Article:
Emerging markets equities have been a hot investment in the last few years, but a review of the longer run has cooled Jeffrey Troutner's enthusiasm for the asset class. The chill is notable because the president of TAM Asset Management in Tiburon, Calif. was an early proponent of owning developing-country stocks. As Troutner recently told Wealth Manager, he started adding emerging markets to client portfolios in the mid-1990s--about the time the asset class began attracting mainstream attention for the first time.
But the allure is fading for Troutner, whose advisory business oversees $150 million. He detailed his disappointment in the August 2006 issue of his newsletter Asset Class, which is available on the firm's Web site, TamAsset.com. The source of his regret: Mediocre returns for emerging markets over the long haul, namely for the 12 years through the end of 2005, he explained. Meanwhile, correlations between emerging markets and the U.S. stock market have been rising, and volatility has stayed high. The asset class, he sums up, has fallen considerably short of expectations.
Troutner is a fan of Dimensional Fund Advisors (DFA), which embraces passive money management with a value and small-cap equity tilt informed by research from Professors Eugene Fama and Ken French. Troutner currently taps developing-market stocks via DFA Emerging Markets Fund for client portfolios, although he's looking for rallies for selling out the positions.
In fact, DFA isn't exactly enthused with foreign stocks these days either. In the firm's Quarterly Institutional Review for the third quarter of 2006, the publication asserted that even foreign developed-market stocks don't provide enough diversification to justify investing from a U.S. perspective. Cited as an example are the high correlations between MSCI EAFE and the S&P 500. On the other hand, international small and value stocks look more attractive, the DFA newsletter stated.
Troutner agrees, as he explained in greater detail during a recent interview with Wealth Manager.
How did you come to reconsider emerging markets as an asset class?
It was prompted by the drop in emerging markets after this year's first quarter, which coincided with a drop in the S&P 500. The drop got me wondering: What kind of diversification benefit do emerging markets provide? So I looked at the numbers.
Then someone sent me a link to Bill Bernstein's recent article on emerging markets for Brazil, Russia, India and China ["Thick as a BRIC" at Efficientfrontier.com]. The idea is that BRIC countries are high-growth economies, and so investors should expect them to deliver high returns. In fact, we've seen low returns associated with high-growth economies. Bill raised some doubts about BRIC as an investment and the association of high-growth economies with high stock returns.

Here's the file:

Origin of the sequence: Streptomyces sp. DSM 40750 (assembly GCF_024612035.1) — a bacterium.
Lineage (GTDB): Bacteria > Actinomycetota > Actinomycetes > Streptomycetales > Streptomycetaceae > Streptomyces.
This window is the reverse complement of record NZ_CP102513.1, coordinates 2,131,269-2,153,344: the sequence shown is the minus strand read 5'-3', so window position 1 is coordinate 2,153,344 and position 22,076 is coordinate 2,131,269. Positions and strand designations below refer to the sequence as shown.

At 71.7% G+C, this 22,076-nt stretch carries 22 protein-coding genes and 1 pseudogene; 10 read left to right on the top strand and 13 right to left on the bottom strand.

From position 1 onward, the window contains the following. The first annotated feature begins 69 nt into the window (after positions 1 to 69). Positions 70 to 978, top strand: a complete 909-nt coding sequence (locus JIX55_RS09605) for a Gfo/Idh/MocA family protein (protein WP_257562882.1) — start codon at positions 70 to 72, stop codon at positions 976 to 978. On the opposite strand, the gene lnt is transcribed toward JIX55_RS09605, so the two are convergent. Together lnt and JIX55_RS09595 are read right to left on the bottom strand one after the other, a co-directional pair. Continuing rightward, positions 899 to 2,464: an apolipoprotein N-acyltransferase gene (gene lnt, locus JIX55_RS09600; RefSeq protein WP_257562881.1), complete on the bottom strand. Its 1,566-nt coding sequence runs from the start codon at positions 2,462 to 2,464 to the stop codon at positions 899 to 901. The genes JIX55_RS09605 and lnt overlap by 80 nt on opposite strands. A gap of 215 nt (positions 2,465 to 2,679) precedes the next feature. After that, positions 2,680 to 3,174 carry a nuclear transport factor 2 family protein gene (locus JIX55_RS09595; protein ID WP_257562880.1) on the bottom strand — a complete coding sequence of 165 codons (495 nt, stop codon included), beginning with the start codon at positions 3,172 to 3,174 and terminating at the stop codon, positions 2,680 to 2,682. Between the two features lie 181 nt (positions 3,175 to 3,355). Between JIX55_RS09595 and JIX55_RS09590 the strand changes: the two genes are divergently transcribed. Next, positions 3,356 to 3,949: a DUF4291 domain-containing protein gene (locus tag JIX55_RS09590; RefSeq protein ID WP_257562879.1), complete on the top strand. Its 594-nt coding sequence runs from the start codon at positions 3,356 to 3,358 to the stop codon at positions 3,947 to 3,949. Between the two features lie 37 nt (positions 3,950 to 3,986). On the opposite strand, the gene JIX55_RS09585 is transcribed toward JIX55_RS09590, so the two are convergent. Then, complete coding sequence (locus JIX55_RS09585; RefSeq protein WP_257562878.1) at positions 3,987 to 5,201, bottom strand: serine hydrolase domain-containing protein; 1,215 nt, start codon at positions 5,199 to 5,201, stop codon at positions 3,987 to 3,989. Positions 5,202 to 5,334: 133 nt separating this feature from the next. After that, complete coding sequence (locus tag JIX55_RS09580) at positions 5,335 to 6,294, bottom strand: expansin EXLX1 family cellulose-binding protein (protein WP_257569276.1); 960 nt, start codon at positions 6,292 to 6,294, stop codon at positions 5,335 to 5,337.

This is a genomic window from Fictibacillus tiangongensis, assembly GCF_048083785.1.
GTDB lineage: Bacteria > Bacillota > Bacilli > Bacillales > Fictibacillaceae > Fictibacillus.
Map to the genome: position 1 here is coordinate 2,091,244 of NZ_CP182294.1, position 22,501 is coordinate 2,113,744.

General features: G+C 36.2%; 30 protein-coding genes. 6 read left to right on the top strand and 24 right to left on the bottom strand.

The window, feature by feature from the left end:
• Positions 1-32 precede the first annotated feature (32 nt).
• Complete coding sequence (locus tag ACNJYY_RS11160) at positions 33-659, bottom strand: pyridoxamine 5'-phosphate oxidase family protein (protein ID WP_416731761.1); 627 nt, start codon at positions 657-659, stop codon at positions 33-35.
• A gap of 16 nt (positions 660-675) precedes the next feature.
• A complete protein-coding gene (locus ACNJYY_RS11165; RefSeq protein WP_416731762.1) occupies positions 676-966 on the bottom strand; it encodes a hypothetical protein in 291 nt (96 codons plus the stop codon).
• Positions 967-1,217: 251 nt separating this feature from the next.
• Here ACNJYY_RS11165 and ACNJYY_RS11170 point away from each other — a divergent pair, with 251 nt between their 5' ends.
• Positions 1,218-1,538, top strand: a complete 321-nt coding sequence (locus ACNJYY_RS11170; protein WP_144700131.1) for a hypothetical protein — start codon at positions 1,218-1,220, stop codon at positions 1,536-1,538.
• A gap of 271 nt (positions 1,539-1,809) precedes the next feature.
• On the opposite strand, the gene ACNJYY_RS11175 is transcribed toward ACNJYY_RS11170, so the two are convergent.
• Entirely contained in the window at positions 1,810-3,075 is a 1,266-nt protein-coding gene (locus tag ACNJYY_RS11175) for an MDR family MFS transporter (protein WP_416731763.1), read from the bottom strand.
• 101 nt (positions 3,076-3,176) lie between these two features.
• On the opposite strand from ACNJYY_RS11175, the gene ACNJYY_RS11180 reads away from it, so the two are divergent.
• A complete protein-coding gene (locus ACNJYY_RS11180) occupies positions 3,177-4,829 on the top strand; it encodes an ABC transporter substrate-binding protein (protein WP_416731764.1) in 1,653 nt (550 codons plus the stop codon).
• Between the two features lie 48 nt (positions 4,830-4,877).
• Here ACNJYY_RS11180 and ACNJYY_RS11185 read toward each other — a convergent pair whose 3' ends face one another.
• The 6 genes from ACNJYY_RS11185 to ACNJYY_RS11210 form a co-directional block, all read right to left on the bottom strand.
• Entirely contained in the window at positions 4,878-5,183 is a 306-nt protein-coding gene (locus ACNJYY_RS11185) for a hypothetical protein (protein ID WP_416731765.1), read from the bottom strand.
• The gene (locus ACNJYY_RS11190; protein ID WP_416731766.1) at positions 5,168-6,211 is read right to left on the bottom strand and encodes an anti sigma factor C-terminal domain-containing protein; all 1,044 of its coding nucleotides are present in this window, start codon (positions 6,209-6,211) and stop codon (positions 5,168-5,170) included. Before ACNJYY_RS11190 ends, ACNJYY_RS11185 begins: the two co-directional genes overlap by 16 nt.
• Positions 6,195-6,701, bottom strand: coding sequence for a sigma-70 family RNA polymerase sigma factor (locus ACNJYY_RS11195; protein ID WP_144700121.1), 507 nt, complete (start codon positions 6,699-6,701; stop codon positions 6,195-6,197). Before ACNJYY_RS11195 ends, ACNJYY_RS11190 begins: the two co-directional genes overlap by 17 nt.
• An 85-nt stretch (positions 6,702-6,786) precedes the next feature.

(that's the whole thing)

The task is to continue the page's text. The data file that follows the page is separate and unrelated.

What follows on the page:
Bill also mentioned something that we already know--meaning those of us who use DFA funds and are familiar with the Fama/ French research. Growth companies provide the lowest returns. The reason, from our perspective, is one of risk: Growth companies tend to be less risky, and so their prices are higher, and therefore their expected returns are lower. But in the minds of a lot of investors, high growth means high return. But that's not the case.
Investors don't think about the fact that bidding up the prices of high-growth investments lowers expected returns. Bill talks about that in the context of emerging markets. A lot of capital has gone into these markets in anticipation of higher growth, and that's driven up prices and therefore, expected returns are lower. In fact, that's what we may have seen since 1994. People are buying into emerging markets based on how well they did in the previous years. Meanwhile, emerging markets still come with a lot of volatility.
Is the high volatility surprising?
No. You expect the volatility from emerging markets, because it's inherently riskier [than domestic stocks, for instance]. But you also expect higher returns; but we haven't gotten that with emerging markets. No investor in their right mind would, for very long, put up with high volatility and low returns. On the other hand, I can invest in U.S. small value stocks and get almost as high returns with half the volatility of emerging markets.
Emerging markets may have fallen short of expectations, but the asset class is hardly a washout.
Emerging markets did, in fact, deliver a total return from 1988 through 2005 of 18.1 percent [annualized]. That was better than international small value, for instance, by over six percentage points more per year. But emerging markets volatility was over 40 percent during 1988 to 2005, while the international small value standard deviation was about half that level. So, emerging markets are a much more volatile and risky asset class.
Most people in my position will say that's fine, because emerging markets also had a relatively low correlation to the U.S. equity market. You put up with the high volatility because of the low correlation to U.S. stocks. Using emerging markets in a portfolio lets you moderate the volatility; meanwhile, you're getting a diversification benefit.
The problem is, everything changed from 1994 on. We received low returns from emerging markets from that point and we still got high volatility. Meanwhile, correlation [between emerging markets and the S&P 500] on a monthly basis rose, jumping from about 0.25 in 1988 to 1994 to about 0.67 in 1994 to 2005. In fact, the correlation has been really high in the down markets--a point when we really needed emerging markets to step up and act as a diversifier. But when the U.S. market fell, emerging markets were almost always down as well, and for longer.
Why did emerging markets stumble after 1994?
In 1994, DFA and Vanguard launched their emerging markets funds. I would argue that the hype for emerging markets started to accumulate around that time. There's a lot of hot capital flowing in and out of those markets. It's flighty capital. There's a hell of a lot more investors in U.S. stocks than speculators on the whole; but in emerging markets, there are far more speculators than true investors. When the U.S. market drops, and the outlook for the U.S. market isn't good, people get skittish. They not only sell their U.S. stocks, they also start pulling out of the really risky asset classes like emerging markets.